by Menucha Levin
This piece is nostalgia-reversed. Whereas we like to think
back on old times as the good ol' days, this forward looking writer
finds joy in the present and is happy to have come this far.
When I was thirteen years old, my family moved to a tiny Jewish
community located deep in the isolated pine forests of northern Ontario,
Canada. It had flourished in the years before the Depression and there
were still the remanants of a once-vibrant place of Yiddishkeit, about
thirty families in all, mainly middle-aged or elderly people. All
the young people left as soon as they finished high school, relocating
in the large cities of Toronto or Montreal. The shul was a solid looking
brick structure, situated on the main street. At the back of the building
there was even a mikve, now sadly unused, its walls green with
My father, z'l, was hired to be the rabbi and cheder
rebbe in this tiny outpost. Although he had obtained smicha
from R' Kahaneman at the esteemed Ponevizher Yeshiva in Lithuania,
his European accent and `old fashioned' outlook made it difficult
for him to obtain a position in a larger center where American pronunication
and an impressive vocabulary were considered necessary qualifications
for a community rabbi.
We arrived at that little northern town on the first of December.
I can still remember descending from the train in the morning darkness
and feeling the most freezing blast of air that I had ever experienced.
It must have blown in directly from the North Pole! But when we complained
of the bitter cold, the locals merely laughed. "Oh, this isn't
even real winter yet. It's fall." They smirked. "Winter doesn't
arrive for another three weeks." I could not begin to imagine
anything more glacial. Obtaining a thick, warm blue scarf, I wound
it tightly around my face and no one knew what I really looked like
until spring came. Once the temperature dropped to minus 39 degrees
Fahrenheit. Snow fell for ten months of the year.
We soon realized it was time for that season - that bright, colorful
time of jangling tunes when the goyim celebrate and all Jews, even
the most secular, feel alienated and realize deep down that they are
a minority and do not really belong. Our house was the only one on
the street undecorated by flashy colored lights. Only Hashem's pure
white snow, thick as whipped cream, adorned our roof and windows.
And when we lit our menorah that year (how my younger sister and I
loved choosing the pretty little colored candles), it really was a
brave beacon shining into the vast alien darkness which surrounded
We stayed eighteen months in that small community [only two of
which were snowless]. My father did his best, teaching Hebrew to the
children, scraping up a minyan for davening, delivering
the occasional dvar Torah (which I helped him write up) and
patiently preparing two `problem' boys for their bar mitzvahs, one
tone-deaf and the other developmentally delayed. Every evening I used
to wait at the back of that bare little cheder classroom, huddled
near the hot hissing radiator. The bar mitzvah tunes echoed over and
over in my head until I, too, knew them by heart. Then my father and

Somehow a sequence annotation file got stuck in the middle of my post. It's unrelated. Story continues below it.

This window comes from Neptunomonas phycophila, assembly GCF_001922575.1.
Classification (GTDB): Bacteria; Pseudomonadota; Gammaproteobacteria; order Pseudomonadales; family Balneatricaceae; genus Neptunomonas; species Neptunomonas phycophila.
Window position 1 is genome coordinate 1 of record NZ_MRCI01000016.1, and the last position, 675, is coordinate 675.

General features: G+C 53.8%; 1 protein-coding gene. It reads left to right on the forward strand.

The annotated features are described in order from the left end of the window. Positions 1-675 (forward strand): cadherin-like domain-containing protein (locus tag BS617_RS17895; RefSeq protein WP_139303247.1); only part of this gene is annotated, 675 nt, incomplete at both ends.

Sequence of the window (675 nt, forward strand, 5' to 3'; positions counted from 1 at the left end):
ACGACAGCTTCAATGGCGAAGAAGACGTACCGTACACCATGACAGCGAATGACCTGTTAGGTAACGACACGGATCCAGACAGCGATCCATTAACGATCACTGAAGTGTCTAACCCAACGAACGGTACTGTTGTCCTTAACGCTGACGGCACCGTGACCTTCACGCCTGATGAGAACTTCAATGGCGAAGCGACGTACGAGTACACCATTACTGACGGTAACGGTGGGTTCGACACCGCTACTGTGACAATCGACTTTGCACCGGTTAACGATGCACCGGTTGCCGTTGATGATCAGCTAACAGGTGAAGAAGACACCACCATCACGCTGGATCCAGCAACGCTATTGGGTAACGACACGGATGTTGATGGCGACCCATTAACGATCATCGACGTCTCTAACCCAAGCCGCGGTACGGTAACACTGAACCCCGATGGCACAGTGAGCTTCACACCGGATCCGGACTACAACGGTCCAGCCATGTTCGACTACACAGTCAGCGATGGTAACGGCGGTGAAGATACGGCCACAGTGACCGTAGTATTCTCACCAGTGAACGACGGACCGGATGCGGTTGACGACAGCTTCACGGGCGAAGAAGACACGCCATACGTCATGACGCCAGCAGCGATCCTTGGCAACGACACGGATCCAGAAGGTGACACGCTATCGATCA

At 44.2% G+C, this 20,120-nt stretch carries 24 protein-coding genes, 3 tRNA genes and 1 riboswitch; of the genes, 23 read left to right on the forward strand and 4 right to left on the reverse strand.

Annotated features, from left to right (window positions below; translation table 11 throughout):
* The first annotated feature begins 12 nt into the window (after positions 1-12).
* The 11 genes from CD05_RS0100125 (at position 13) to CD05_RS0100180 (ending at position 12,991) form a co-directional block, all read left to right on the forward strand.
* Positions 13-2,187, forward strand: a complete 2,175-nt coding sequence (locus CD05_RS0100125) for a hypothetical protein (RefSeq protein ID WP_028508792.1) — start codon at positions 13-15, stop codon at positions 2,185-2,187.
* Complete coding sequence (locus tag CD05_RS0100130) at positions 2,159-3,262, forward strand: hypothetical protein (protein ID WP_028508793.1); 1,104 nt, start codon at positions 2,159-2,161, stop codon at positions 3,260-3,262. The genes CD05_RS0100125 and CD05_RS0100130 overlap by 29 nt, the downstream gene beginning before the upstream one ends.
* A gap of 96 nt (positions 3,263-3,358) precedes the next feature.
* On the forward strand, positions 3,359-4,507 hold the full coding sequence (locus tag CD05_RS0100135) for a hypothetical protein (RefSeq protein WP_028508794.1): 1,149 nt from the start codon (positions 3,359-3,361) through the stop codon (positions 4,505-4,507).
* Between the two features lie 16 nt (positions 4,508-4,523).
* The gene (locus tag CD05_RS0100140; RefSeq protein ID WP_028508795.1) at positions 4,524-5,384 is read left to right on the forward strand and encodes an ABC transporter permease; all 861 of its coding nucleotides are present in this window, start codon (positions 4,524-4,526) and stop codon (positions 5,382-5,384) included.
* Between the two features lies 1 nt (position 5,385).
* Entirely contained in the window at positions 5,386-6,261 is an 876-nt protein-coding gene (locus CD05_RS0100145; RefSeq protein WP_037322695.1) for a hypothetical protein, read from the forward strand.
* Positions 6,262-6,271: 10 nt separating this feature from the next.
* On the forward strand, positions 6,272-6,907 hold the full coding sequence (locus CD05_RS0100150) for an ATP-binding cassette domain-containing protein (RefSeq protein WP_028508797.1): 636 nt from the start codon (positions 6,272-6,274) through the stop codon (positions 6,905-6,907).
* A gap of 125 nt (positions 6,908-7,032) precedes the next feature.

I would walk home together in the surprisingly beautiful night, the
thick snow crunching beneath our boots, air cold as ice-water, stars
large and very bright in the dark, frigid sky. When the boys' bar
mitzvahs finally arrived, their performances astounded the community
and their parents were thrilled.
My father also helped one other boy who had gone to religious
summer camp and upon his return, insisted that his mother begin keeping
kosher. She, however, was less than thrilled, as kashrus was no easy
task in the middle of that frozen wilderness. Kosher meat came from
Toronto, over four hundred miles away by train, and when it arrived
at the station, we went to `meet our meat,' as I described it. My
mother had to bake her own challas for Shabbos, not out of choice
as I do now, but of necessity. Yet, somehow, my father managed to
persuade this woman to keep kosher for her `unusual' son.
But eighteen months there was long enough, and we moved far away
from that icy, isolated little town in the middle of nowhere. The
years went by. My parents grew older. My sister and I married. We
all talked of making aliya to Eretz Yisroel, but, sadly, my father
never lived to see that dream become reality. Finally, however, after
many years of planning, my husband, children and I were privileged
to move here.
One day, during our first Chanuka, I found myself in Jerualem
with errands to do and by the time I caught the bus to our home in
the suburbs, the sun had already set. Menorahs began to glow in many
of the windows we passed by. Then, as the bus journeyed toward our
neighborhood, we went through a section where, unfortunately, few
of the inhabitants are yet observant, and it was dark, a sad reminder
that we are still in exile, even here, and will be until Moshiach
comes. But at least, in the meantime, Chanuka here is still a holiday
for the majority and one can blessedly forget about that other goyishe
calendar-time- of-the-year which barely exists here at all.
Then, suddenly, the bus rounded a curve and descended into our
new, all- religious area. Everywhere I looked, every single window
blazed with beautiful menorah lights, brightly joined in banishing
the darkness. Realizing how far I had traveled in every sense, I felt
grateful that, unlike me, my children will grow up having this as
their own special memory of Chanukah.